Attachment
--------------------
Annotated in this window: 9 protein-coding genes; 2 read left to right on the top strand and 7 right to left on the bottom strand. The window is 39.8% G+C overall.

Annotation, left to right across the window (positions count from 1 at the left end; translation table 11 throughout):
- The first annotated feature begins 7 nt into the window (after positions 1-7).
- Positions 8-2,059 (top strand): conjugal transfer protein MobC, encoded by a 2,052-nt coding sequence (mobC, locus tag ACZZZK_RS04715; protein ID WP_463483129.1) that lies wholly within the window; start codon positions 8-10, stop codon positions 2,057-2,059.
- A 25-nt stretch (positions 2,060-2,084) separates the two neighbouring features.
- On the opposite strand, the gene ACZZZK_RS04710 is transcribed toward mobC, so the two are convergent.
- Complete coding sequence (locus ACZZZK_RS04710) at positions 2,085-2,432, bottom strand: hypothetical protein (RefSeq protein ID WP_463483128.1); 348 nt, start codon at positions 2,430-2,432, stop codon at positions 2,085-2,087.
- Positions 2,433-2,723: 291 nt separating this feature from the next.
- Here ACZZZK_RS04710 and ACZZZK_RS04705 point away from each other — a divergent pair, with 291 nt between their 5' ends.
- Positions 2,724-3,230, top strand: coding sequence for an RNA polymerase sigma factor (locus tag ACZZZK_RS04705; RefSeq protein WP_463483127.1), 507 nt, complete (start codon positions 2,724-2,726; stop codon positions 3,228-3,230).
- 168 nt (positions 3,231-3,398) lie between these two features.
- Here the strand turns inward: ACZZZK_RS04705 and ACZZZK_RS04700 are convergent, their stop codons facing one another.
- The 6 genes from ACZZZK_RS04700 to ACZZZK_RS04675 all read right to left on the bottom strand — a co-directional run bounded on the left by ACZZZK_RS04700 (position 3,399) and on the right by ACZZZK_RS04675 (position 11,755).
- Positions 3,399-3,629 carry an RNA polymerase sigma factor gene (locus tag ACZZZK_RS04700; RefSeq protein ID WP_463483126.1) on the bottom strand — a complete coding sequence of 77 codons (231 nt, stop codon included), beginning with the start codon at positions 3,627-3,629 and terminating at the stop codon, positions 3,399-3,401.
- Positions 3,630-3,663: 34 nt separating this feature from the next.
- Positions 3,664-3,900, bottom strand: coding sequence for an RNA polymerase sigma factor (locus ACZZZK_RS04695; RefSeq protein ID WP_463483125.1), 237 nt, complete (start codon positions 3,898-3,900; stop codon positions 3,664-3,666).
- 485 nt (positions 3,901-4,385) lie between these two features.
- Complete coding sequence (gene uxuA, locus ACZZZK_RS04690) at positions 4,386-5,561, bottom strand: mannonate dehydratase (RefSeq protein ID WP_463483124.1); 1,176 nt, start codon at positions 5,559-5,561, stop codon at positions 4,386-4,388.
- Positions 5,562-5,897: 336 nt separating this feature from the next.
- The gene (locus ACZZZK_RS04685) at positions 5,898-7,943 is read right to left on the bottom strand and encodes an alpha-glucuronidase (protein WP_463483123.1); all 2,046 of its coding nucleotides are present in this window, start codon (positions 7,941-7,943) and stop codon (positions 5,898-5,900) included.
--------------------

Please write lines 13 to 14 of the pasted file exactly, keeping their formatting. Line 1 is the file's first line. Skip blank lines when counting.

- The 6 genes from ACZZZK_RS04700 to ACZZZK_RS04675 all read right to left on the bottom strand — a co-directional run bounded on the left by ACZZZK_RS04700 (position 3,399) and on the right by ACZZZK_RS04675 (position 11,755).
- Positions 3,399-3,629 carry an RNA polymerase sigma factor gene (locus tag ACZZZK_RS04700; RefSeq protein ID WP_463483126.1) on the bottom strand — a complete coding sequence of 77 codons (231 nt, stop codon included), beginning with the start codon at positions 3,627-3,629 and terminating at the stop codon, positions 3,399-3,401.